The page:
To our knowledge, the present study is the first to directly examine the performance effects of variations in anatomic positioning at the initiation of the Olympic lifts and in that regard, our finding of reduced HD with EXP provides an objective rationale for using this specific starting alignment rather than the more subjective approach that has been used historically (14). However, contrary to what might be expected, we also found that peak power output did not increase significantly with this modification. The reason for this lack of detectable effect is unclear, but might involve a type 2 error and/or a lack of sufficient familiarization for subjects to the EXP technique for which they were less accustomed. Consequently, future studies utilizing a larger sample size and more prolonged familiarization period are warranted.
While researchers have been assessing performance during the Olympic lifts for four decades, a consensus as to what constitutes a technique that optimizes efficiency is still lacking. The present investigation is the first to not only consider how the lifter's starting position impacts barbell trajectory, but also how that trajectory ultimately impacts peak and average power output during the snatch and clean lifts. Our findings support the contention that compared to the traditional starting position in which the MTP joints of the foot, barbell and AC joints of the shoulder girdle are vertically aligned, an alignment that places the midfoot, barbell and spine of scapulae in vertical alignment minimizes barbell HD during the first pull of the lift. We hope that these findings will spur further research into the impact of anatomical alignment on barbell trajectory and performance during the Olympic lifts. Indeed, if our findings are extended by future research, coaches and athletes who either participate in the sport of Olympic Weightlifting or utilize the Olympic lifts in their training for other sports will benefit by having a more objective, data-based means of coaching, performing, and analyzing these lifts.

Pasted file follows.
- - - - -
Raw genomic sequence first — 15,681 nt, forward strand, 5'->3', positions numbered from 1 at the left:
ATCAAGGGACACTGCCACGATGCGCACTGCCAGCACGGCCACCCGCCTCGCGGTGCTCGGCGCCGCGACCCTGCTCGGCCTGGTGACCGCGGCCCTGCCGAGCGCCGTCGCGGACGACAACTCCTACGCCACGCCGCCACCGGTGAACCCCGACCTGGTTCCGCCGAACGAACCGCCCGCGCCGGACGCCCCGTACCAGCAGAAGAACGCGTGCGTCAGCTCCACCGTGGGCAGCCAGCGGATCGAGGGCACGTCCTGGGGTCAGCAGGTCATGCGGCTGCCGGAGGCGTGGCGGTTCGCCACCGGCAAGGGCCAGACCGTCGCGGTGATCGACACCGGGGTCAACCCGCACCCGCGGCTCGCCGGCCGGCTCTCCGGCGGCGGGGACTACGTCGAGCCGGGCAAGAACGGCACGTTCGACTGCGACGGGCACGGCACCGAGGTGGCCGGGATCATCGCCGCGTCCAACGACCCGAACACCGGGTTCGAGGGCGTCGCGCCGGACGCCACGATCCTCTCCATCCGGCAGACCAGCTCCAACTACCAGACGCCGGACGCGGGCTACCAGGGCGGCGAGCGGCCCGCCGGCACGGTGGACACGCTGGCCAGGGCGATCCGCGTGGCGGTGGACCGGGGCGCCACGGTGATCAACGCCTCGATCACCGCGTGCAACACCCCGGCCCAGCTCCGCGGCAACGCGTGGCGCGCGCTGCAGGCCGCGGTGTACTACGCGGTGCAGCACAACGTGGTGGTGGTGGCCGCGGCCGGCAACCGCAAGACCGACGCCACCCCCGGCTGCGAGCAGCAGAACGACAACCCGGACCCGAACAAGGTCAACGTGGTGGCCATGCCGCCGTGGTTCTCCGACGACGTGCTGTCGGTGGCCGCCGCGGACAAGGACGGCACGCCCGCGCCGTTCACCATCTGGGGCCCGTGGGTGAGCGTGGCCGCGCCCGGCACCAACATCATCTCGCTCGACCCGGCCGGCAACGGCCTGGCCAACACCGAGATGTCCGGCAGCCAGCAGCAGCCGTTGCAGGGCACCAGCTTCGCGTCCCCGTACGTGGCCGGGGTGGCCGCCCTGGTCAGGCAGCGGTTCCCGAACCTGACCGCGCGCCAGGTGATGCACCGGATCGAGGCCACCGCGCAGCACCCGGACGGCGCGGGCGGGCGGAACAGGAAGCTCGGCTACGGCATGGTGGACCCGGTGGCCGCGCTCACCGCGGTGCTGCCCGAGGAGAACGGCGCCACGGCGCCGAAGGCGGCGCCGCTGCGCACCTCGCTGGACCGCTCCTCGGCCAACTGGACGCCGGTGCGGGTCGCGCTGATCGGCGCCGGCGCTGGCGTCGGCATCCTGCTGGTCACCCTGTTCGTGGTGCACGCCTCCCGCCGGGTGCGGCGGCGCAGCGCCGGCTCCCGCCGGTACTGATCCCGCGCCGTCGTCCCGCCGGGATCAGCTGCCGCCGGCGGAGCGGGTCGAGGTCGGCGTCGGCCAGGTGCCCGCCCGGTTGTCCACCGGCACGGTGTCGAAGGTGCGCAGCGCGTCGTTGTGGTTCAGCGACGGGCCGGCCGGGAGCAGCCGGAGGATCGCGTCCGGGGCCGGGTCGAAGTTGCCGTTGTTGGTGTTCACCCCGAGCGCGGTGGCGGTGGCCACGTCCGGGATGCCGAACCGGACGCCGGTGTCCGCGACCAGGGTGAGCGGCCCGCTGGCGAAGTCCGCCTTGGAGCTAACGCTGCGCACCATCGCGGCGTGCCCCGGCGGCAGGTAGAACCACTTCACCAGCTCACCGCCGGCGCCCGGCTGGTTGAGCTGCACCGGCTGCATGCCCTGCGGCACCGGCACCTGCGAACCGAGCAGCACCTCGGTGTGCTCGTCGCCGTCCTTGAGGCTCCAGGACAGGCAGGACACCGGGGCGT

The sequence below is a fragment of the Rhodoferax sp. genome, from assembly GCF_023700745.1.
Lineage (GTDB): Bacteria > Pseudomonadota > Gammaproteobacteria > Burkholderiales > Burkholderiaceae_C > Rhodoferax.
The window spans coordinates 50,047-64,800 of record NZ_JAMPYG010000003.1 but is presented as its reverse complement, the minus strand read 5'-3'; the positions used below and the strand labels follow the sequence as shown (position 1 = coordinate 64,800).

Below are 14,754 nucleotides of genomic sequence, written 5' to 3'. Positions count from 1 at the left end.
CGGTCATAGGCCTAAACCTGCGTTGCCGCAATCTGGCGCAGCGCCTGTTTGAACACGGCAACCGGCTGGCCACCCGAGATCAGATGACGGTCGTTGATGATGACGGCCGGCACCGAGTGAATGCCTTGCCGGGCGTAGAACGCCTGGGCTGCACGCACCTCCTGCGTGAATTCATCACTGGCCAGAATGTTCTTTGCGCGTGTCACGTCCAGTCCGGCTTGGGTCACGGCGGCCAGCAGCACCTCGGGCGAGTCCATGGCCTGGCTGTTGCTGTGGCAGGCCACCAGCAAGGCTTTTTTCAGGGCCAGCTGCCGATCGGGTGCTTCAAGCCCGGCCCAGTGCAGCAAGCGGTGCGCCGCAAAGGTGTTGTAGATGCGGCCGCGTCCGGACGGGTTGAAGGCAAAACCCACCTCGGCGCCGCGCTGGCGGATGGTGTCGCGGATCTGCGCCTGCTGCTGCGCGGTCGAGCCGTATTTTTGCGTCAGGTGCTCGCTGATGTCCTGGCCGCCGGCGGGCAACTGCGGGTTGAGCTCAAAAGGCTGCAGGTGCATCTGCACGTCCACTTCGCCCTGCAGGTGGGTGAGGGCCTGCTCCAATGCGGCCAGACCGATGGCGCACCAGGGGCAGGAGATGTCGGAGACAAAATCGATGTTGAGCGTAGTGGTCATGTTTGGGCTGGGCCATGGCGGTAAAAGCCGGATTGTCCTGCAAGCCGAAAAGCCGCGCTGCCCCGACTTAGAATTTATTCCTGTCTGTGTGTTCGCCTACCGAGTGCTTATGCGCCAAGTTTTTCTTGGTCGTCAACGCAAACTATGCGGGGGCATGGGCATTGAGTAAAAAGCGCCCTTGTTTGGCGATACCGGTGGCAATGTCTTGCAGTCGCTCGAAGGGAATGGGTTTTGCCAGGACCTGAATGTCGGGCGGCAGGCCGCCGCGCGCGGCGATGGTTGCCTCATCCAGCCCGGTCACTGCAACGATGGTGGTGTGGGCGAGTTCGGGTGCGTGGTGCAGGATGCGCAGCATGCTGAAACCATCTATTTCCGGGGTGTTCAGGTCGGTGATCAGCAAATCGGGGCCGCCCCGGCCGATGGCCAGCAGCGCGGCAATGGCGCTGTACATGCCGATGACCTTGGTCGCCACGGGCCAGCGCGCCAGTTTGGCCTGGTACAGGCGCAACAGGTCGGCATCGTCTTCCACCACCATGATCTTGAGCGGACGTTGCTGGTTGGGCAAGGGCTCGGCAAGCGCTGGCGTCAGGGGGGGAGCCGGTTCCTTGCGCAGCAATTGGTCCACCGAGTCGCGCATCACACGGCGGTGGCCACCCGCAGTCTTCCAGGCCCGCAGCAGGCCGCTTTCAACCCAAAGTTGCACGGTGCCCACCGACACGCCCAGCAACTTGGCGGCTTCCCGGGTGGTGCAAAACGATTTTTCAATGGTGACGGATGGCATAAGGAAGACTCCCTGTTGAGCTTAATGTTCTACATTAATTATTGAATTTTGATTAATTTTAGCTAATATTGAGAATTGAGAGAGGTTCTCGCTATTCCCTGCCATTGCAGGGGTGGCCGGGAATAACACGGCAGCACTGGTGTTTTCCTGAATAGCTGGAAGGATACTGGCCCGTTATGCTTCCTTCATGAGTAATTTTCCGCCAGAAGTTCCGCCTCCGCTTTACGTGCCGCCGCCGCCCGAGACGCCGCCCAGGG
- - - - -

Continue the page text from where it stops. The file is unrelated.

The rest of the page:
We would like to thank Ralph N. Carpinelli for commenting on earlier drafts of this manuscript.